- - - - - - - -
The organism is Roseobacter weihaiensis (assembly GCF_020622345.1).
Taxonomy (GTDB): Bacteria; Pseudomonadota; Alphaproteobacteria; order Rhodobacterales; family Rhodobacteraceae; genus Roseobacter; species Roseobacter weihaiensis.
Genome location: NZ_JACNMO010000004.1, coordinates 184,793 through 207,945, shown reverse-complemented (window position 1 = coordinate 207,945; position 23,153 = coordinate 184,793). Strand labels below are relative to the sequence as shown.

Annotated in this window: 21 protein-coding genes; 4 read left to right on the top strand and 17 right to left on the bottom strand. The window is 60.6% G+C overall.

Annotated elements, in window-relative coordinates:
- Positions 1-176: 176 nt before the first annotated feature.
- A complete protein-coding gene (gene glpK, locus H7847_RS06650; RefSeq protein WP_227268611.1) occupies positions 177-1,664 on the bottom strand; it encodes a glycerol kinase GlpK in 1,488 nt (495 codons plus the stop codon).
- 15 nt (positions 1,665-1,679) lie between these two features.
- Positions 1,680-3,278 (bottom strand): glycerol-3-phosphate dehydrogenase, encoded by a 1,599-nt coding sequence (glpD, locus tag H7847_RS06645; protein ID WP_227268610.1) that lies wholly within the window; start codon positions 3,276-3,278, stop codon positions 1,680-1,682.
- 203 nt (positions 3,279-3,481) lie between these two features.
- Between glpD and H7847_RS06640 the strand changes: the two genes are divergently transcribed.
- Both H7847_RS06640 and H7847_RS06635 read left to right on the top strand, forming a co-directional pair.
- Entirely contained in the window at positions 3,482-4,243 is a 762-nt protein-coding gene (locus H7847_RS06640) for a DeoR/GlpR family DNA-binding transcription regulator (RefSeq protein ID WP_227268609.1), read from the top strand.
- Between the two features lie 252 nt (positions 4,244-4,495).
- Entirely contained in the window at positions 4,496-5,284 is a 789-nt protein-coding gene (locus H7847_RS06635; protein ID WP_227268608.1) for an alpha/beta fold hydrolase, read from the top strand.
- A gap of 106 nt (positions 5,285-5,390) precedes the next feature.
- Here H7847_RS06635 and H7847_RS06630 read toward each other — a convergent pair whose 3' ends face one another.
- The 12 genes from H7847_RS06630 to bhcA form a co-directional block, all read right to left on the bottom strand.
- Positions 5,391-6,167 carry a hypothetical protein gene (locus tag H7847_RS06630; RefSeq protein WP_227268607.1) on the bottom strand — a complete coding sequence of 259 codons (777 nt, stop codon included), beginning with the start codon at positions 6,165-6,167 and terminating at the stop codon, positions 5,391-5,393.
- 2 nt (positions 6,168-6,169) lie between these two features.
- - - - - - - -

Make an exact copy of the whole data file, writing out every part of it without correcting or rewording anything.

The organism is Roseobacter weihaiensis (assembly GCF_020622345.1).
Taxonomy (GTDB): Bacteria; Pseudomonadota; Alphaproteobacteria; order Rhodobacterales; family Rhodobacteraceae; genus Roseobacter; species Roseobacter weihaiensis.
Genome location: NZ_JACNMO010000004.1, coordinates 184,793 through 207,945, shown reverse-complemented (window position 1 = coordinate 207,945; position 23,153 = coordinate 184,793). Strand labels below are relative to the sequence as shown.

Annotated in this window: 21 protein-coding genes; 4 read left to right on the top strand and 17 right to left on the bottom strand. The window is 60.6% G+C overall.

Annotated elements, in window-relative coordinates:
- Positions 1-176: 176 nt before the first annotated feature.
- A complete protein-coding gene (gene glpK, locus H7847_RS06650; RefSeq protein WP_227268611.1) occupies positions 177-1,664 on the bottom strand; it encodes a glycerol kinase GlpK in 1,488 nt (495 codons plus the stop codon).
- 15 nt (positions 1,665-1,679) lie between these two features.
- Positions 1,680-3,278 (bottom strand): glycerol-3-phosphate dehydrogenase, encoded by a 1,599-nt coding sequence (glpD, locus tag H7847_RS06645; protein ID WP_227268610.1) that lies wholly within the window; start codon positions 3,276-3,278, stop codon positions 1,680-1,682.
- 203 nt (positions 3,279-3,481) lie between these two features.
- Between glpD and H7847_RS06640 the strand changes: the two genes are divergently transcribed.
- Both H7847_RS06640 and H7847_RS06635 read left to right on the top strand, forming a co-directional pair.
- Entirely contained in the window at positions 3,482-4,243 is a 762-nt protein-coding gene (locus H7847_RS06640) for a DeoR/GlpR family DNA-binding transcription regulator (RefSeq protein ID WP_227268609.1), read from the top strand.
- Between the two features lie 252 nt (positions 4,244-4,495).
- Entirely contained in the window at positions 4,496-5,284 is a 789-nt protein-coding gene (locus H7847_RS06635; protein ID WP_227268608.1) for an alpha/beta fold hydrolase, read from the top strand.
- A gap of 106 nt (positions 5,285-5,390) precedes the next feature.
- Here H7847_RS06635 and H7847_RS06630 read toward each other — a convergent pair whose 3' ends face one another.
- The 12 genes from H7847_RS06630 to bhcA form a co-directional block, all read right to left on the bottom strand.
- Positions 5,391-6,167 carry a hypothetical protein gene (locus tag H7847_RS06630; RefSeq protein WP_227268607.1) on the bottom strand — a complete coding sequence of 259 codons (777 nt, stop codon included), beginning with the start codon at positions 6,165-6,167 and terminating at the stop codon, positions 5,391-5,393.
- 2 nt (positions 6,168-6,169) lie between these two features.